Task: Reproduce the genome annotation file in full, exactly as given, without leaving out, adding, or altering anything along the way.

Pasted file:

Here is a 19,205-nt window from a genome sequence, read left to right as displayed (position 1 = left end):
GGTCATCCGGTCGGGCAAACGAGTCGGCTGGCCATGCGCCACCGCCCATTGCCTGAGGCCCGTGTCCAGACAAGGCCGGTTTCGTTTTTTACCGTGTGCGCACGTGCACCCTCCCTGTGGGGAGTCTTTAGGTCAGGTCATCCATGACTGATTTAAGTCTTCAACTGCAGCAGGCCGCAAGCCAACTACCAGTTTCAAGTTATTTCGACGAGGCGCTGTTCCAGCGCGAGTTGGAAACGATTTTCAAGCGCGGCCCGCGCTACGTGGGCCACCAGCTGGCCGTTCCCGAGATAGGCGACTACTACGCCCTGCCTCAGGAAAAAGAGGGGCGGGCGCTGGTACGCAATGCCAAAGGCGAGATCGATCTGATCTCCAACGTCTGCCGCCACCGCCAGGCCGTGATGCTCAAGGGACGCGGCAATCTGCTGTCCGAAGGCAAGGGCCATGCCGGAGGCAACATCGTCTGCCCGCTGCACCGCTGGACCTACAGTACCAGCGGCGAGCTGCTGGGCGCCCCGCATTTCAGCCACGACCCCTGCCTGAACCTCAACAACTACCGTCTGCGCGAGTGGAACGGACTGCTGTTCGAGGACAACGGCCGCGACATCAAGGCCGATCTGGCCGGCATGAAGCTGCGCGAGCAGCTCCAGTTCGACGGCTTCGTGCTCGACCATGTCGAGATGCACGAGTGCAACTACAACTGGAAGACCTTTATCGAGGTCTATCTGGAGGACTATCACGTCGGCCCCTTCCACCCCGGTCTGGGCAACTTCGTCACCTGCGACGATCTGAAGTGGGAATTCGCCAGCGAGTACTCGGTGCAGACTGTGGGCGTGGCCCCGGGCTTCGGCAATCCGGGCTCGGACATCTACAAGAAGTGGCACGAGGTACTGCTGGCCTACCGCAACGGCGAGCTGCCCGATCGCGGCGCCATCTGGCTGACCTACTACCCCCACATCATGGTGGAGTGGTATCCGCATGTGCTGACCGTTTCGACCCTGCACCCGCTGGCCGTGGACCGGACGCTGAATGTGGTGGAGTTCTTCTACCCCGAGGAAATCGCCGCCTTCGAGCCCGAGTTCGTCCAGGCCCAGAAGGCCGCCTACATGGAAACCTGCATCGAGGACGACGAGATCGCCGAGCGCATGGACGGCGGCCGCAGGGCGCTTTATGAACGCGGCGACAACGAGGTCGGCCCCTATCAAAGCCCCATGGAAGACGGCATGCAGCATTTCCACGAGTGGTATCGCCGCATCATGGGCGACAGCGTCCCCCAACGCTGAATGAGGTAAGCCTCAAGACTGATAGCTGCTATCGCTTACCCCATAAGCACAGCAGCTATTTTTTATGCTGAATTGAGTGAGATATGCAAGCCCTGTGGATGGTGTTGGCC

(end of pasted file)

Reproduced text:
Here is a 19,205-nt window from a genome sequence, read left to right as displayed (position 1 = left end):
GGTCATCCGGTCGGGCAAACGAGTCGGCTGGCCATGCGCCACCGCCCATTGCCTGAGGCCCGTGTCCAGACAAGGCCGGTTTCGTTTTTTACCGTGTGCGCACGTGCACCCTCCCTGTGGGGAGTCTTTAGGTCAGGTCATCCATGACTGATTTAAGTCTTCAACTGCAGCAGGCCGCAAGCCAACTACCAGTTTCAAGTTATTTCGACGAGGCGCTGTTCCAGCGCGAGTTGGAAACGATTTTCAAGCGCGGCCCGCGCTACGTGGGCCACCAGCTGGCCGTTCCCGAGATAGGCGACTACTACGCCCTGCCTCAGGAAAAAGAGGGGCGGGCGCTGGTACGCAATGCCAAAGGCGAGATCGATCTGATCTCCAACGTCTGCCGCCACCGCCAGGCCGTGATGCTCAAGGGACGCGGCAATCTGCTGTCCGAAGGCAAGGGCCATGCCGGAGGCAACATCGTCTGCCCGCTGCACCGCTGGACCTACAGTACCAGCGGCGAGCTGCTGGGCGCCCCGCATTTCAGCCACGACCCCTGCCTGAACCTCAACAACTACCGTCTGCGCGAGTGGAACGGACTGCTGTTCGAGGACAACGGCCGCGACATCAAGGCCGATCTGGCCGGCATGAAGCTGCGCGAGCAGCTCCAGTTCGACGGCTTCGTGCTCGACCATGTCGAGATGCACGAGTGCAACTACAACTGGAAGACCTTTATCGAGGTCTATCTGGAGGACTATCACGTCGGCCCCTTCCACCCCGGTCTGGGCAACTTCGTCACCTGCGACGATCTGAAGTGGGAATTCGCCAGCGAGTACTCGGTGCAGACTGTGGGCGTGGCCCCGGGCTTCGGCAATCCGGGCTCGGACATCTACAAGAAGTGGCACGAGGTACTGCTGGCCTACCGCAACGGCGAGCTGCCCGATCGCGGCGCCATCTGGCTGACCTACTACCCCCACATCATGGTGGAGTGGTATCCGCATGTGCTGACCGTTTCGACCCTGCACCCGCTGGCCGTGGACCGGACGCTGAATGTGGTGGAGTTCTTCTACCCCGAGGAAATCGCCGCCTTCGAGCCCGAGTTCGTCCAGGCCCAGAAGGCCGCCTACATGGAAACCTGCATCGAGGACGACGAGATCGCCGAGCGCATGGACGGCGGCCGCAGGGCGCTTTATGAACGCGGCGACAACGAGGTCGGCCCCTATCAAAGCCCCATGGAAGACGGCATGCAGCATTTCCACGAGTGGTATCGCCGCATCATGGGCGACAGCGTCCCCCAACGCTGAATGAGGTAAGCCTCAAGACTGATAGCTGCTATCGCTTACCCCATAAGCACAGCAGCTATTTTTTATGCTGAATTGAGTGAGATATGCAAGCCCTGTGGATGGTGTTGGCC